dilluns, 15 de març de 2010

¿Puede la psiquiatría ser una ciencia?

Os dejo un interesante y brutal artículo que he encontrado en The New Yorker. Provocativo y transgresor. Pone en duda toda la psiquiatría actual con un nuevo punto de vista. Personalmente no creo que todo sea acertado pero tampoco va tan desencaminado. Un nuevo varapalo a la medicación, mejor dicho, a la sobremedicación de nuestros pacientes.
Nos cuentan que los estudios se realizan con placebo y algunos pacientes curan con placebo, que cada antidepresivo funciona de forma diferente en cada paciente, la obsesión de "inventar" enferemedades para "colocar" nuevos tratamientos...
El artículo es largo, pero si estás interesado en el tema merece la pena.

Head Case
Can psychiatry be a science?
by Louis Menand

You arrive for work and someone informs you that you have until five o’clock to clean out your office. You have been laid off. At first, your family is brave and supportive, and although you’re in shock, you convince yourself that you were ready for something new. Then you start waking up at 3 A.M., apparently in order to stare at the ceiling. You can’t stop picturing the face of the employee who was deputized to give you the bad news. He does not look like George Clooney. You have fantasies of terrible things happening to him, to your boss, to George Clooney. You find—a novel recognition—not only that you have no sex drive but that you don’t care. You react irritably when friends advise you to let go and move on. After a week, you have a hard time getting out of bed in the morning. After two weeks, you have a hard time getting out of the house. You go see a doctor. The doctor hears your story and prescribes an antidepressant. Do you take it?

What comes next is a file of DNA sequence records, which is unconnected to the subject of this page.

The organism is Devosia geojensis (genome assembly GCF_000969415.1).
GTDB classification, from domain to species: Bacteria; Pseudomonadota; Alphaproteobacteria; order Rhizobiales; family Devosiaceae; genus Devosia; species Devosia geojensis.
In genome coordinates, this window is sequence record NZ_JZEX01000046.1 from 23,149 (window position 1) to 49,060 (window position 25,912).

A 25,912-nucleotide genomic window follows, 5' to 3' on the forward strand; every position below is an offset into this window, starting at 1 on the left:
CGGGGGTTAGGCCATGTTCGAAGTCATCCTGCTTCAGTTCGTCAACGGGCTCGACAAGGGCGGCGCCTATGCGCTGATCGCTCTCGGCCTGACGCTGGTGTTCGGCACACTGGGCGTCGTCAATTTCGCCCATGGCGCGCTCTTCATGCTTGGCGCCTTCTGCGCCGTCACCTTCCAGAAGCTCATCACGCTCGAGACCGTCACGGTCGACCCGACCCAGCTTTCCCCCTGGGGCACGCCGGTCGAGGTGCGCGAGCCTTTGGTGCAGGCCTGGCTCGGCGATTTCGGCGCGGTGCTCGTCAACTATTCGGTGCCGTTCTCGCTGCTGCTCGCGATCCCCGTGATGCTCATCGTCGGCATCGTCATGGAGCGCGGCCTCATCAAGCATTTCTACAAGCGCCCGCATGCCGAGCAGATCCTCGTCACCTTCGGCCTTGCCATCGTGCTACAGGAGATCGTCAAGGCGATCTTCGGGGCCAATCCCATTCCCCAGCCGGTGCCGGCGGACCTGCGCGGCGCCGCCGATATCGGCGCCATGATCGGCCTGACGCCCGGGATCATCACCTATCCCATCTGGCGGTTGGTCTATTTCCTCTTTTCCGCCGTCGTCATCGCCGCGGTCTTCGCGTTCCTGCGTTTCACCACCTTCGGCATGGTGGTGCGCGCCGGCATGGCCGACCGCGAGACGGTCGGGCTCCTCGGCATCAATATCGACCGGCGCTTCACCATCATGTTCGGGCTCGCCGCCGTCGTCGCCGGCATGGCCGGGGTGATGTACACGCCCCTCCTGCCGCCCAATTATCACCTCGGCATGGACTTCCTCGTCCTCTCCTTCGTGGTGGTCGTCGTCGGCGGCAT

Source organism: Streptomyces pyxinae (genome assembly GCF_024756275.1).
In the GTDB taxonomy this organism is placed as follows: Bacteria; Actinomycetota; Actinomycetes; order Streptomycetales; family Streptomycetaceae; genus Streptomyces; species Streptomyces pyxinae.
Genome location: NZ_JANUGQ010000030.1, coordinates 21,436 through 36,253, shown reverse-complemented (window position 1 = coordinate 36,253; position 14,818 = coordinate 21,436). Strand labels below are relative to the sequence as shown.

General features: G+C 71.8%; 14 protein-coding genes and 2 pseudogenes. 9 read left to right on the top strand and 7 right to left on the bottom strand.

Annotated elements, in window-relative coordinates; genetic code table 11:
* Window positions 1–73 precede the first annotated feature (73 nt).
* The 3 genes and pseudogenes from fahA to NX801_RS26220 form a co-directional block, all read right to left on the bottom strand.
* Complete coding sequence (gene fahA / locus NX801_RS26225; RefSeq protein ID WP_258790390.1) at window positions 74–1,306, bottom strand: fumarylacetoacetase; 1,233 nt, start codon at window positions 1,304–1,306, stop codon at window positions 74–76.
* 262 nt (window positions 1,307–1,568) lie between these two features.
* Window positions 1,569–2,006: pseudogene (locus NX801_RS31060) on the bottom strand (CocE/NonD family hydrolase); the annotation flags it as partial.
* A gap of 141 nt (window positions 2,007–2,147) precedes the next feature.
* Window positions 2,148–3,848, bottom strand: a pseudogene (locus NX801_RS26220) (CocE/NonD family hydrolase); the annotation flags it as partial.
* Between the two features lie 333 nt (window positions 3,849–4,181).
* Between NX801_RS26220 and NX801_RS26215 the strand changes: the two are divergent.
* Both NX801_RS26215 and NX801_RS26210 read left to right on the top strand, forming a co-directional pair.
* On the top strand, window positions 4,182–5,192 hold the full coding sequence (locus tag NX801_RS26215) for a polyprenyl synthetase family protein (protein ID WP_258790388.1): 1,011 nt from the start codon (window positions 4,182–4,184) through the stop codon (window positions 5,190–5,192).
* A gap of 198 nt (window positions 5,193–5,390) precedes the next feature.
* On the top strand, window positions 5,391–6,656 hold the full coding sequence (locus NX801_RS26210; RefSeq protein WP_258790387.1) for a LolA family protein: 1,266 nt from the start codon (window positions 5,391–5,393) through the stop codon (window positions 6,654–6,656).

However you go about making this decision, do not read the psychiatric literature. Everything in it, from the science (do the meds really work?) to the metaphysics (is depression really a disease?), will confuse you. There is little agreement about what causes depression and no consensus about what cures it. Virtually no scientist subscribes to the man-in-the-waiting-room theory, which is that depression is caused by a lack of serotonin, but many people report that they feel better when they take drugs that affect serotonin and other brain chemicals.

There is suspicion that the pharmaceutical industry is cooking the studies that prove that antidepressant drugs are safe and effective, and that the industry’s direct-to-consumer advertising is encouraging people to demand pills to cure conditions that are not diseases (like shyness) or to get through ordinary life problems (like being laid off). The Food and Drug Administration has been accused of setting the bar too low for the approval of brand-name drugs. Critics claim that health-care organizations are corrupted by industry largesse, and that conflict-of-interest rules are lax or nonexistent. Within the profession, the manual that prescribes the criteria for official diagnoses, the Diagnostic and Statistical Manual of Mental Disorders, known as the D.S.M., has been under criticism for decades. And doctors prescribe antidepressants for patients who are not suffering from depression. People take antidepressants for eating disorders, panic attacks, premature ejaculation, and alcoholism.

El artículo completo aquí.
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